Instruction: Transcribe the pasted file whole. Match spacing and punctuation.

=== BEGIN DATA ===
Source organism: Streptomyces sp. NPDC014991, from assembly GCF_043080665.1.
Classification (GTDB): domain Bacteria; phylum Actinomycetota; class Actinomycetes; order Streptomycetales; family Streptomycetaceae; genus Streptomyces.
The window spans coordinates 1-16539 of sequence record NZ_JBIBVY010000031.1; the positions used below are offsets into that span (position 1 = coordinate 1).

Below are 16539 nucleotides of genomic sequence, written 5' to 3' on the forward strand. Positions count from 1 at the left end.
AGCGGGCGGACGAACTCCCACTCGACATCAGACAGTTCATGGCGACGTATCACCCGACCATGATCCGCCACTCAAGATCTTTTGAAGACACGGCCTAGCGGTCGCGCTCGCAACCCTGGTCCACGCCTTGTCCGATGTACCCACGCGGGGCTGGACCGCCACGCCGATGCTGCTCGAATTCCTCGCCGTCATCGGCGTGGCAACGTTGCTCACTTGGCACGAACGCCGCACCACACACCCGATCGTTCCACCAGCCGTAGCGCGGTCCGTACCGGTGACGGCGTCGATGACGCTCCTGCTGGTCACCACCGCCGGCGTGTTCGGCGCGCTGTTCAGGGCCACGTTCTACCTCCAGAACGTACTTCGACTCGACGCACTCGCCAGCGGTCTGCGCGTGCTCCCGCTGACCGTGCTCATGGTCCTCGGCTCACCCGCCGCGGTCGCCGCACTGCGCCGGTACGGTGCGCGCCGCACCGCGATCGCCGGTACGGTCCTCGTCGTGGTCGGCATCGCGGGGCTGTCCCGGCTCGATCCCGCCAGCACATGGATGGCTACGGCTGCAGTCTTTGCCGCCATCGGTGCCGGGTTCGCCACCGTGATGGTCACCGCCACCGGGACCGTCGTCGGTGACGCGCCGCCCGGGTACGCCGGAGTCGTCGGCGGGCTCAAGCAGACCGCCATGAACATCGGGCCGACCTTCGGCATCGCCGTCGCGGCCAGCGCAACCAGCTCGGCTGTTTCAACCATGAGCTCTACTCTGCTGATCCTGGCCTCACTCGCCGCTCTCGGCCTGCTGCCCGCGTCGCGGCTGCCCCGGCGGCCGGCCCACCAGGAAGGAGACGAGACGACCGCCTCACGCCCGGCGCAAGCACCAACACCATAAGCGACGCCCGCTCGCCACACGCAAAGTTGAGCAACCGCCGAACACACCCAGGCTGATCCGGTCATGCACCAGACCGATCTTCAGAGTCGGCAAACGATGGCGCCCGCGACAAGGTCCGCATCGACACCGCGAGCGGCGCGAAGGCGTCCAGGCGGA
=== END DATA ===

Source organism: Streptomyces sp. NPDC014991, from assembly GCF_043080665.1.
Classification (GTDB): domain Bacteria; phylum Actinomycetota; class Actinomycetes; order Streptomycetales; family Streptomycetaceae; genus Streptomyces.
The window spans coordinates 1-16539 of sequence record NZ_JBIBVY010000031.1; the positions used below are offsets into that span (position 1 = coordinate 1).

Below are 16539 nucleotides of genomic sequence, written 5' to 3' on the forward strand. Positions count from 1 at the left end.
AGCGGGCGGACGAACTCCCACTCGACATCAGACAGTTCATGGCGACGTATCACCCGACCATGATCCGCCACTCAAGATCTTTTGAAGACACGGCCTAGCGGTCGCGCTCGCAACCCTGGTCCACGCCTTGTCCGATGTACCCACGCGGGGCTGGACCGCCACGCCGATGCTGCTCGAATTCCTCGCCGTCATCGGCGTGGCAACGTTGCTCACTTGGCACGAACGCCGCACCACACACCCGATCGTTCCACCAGCCGTAGCGCGGTCCGTACCGGTGACGGCGTCGATGACGCTCCTGCTGGTCACCACCGCCGGCGTGTTCGGCGCGCTGTTCAGGGCCACGTTCTACCTCCAGAACGTACTTCGACTCGACGCACTCGCCAGCGGTCTGCGCGTGCTCCCGCTGACCGTGCTCATGGTCCTCGGCTCACCCGCCGCGGTCGCCGCACTGCGCCGGTACGGTGCGCGCCGCACCGCGATCGCCGGTACGGTCCTCGTCGTGGTCGGCATCGCGGGGCTGTCCCGGCTCGATCCCGCCAGCACATGGATGGCTACGGCTGCAGTCTTTGCCGCCATCGGTGCCGGGTTCGCCACCGTGATGGTCACCGCCACCGGGACCGTCGTCGGTGACGCGCCGCCCGGGTACGCCGGAGTCGTCGGCGGGCTCAAGCAGACCGCCATGAACATCGGGCCGACCTTCGGCATCGCCGTCGCGGCCAGCGCAACCAGCTCGGCTGTTTCAACCATGAGCTCTACTCTGCTGATCCTGGCCTCACTCGCCGCTCTCGGCCTGCTGCCCGCGTCGCGGCTGCCCCGGCGGCCGGCCCACCAGGAAGGAGACGAGACGACCGCCTCACGCCCGGCGCAAGCACCAACACCATAAGCGACGCCCGCTCGCCACACGCAAAGTTGAGCAACCGCCGAACACACCCAGGCTGATCCGGTCATGCACCAGACCGATCTTCAGAGTCGGCAAACGATGGCGCCCGCGACAAGGTCCGCATCGACACCGCGAGCGGCGCGAAGGCGTCCAGGCGGA